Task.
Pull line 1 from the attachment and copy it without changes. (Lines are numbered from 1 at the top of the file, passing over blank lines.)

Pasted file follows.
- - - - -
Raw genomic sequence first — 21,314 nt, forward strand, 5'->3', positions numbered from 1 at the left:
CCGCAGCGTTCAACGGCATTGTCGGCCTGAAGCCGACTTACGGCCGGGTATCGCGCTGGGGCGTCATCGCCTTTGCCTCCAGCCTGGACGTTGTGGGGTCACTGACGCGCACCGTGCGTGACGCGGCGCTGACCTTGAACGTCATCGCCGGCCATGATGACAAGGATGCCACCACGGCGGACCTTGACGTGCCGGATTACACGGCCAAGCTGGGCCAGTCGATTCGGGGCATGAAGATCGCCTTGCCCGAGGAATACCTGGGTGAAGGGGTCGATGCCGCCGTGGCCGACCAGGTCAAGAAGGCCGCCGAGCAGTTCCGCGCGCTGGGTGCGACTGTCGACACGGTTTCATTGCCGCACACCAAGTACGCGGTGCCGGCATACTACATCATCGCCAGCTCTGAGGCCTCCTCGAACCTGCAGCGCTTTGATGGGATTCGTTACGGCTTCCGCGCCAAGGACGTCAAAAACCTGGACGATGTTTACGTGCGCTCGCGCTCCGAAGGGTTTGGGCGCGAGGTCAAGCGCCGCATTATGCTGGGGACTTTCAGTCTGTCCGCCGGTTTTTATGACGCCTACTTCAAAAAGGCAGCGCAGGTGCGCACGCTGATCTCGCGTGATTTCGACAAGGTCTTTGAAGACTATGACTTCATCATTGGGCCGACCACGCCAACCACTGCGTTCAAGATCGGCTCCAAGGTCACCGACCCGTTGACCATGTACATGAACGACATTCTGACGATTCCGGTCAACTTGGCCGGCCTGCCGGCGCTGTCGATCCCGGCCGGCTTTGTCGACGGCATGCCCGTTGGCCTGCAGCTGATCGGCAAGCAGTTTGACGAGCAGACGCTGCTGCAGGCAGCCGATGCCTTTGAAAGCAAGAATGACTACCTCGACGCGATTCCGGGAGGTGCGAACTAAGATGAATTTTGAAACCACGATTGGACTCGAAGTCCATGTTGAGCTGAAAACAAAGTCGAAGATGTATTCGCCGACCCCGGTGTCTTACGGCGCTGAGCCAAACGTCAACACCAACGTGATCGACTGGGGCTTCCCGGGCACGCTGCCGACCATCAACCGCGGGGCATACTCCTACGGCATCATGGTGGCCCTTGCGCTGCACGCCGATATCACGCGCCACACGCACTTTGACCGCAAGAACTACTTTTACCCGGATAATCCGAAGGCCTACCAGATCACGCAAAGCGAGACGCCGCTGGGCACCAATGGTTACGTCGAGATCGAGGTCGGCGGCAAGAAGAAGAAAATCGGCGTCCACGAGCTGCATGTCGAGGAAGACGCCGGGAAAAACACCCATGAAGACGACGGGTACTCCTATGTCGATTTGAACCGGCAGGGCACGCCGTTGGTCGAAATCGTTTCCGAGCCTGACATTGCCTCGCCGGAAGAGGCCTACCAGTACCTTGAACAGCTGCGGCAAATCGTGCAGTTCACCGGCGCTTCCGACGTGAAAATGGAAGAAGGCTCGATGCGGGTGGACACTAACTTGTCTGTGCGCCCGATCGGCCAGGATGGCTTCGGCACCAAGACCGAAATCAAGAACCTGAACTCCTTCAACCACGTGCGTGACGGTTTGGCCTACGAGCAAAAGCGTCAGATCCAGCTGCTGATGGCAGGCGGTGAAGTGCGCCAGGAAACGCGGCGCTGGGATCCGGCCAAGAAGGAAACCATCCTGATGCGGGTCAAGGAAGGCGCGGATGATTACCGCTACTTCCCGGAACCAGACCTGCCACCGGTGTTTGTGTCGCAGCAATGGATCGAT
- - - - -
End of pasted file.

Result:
Raw genomic sequence first — 21,314 nt, forward strand, 5'->3', positions numbered from 1 at the left: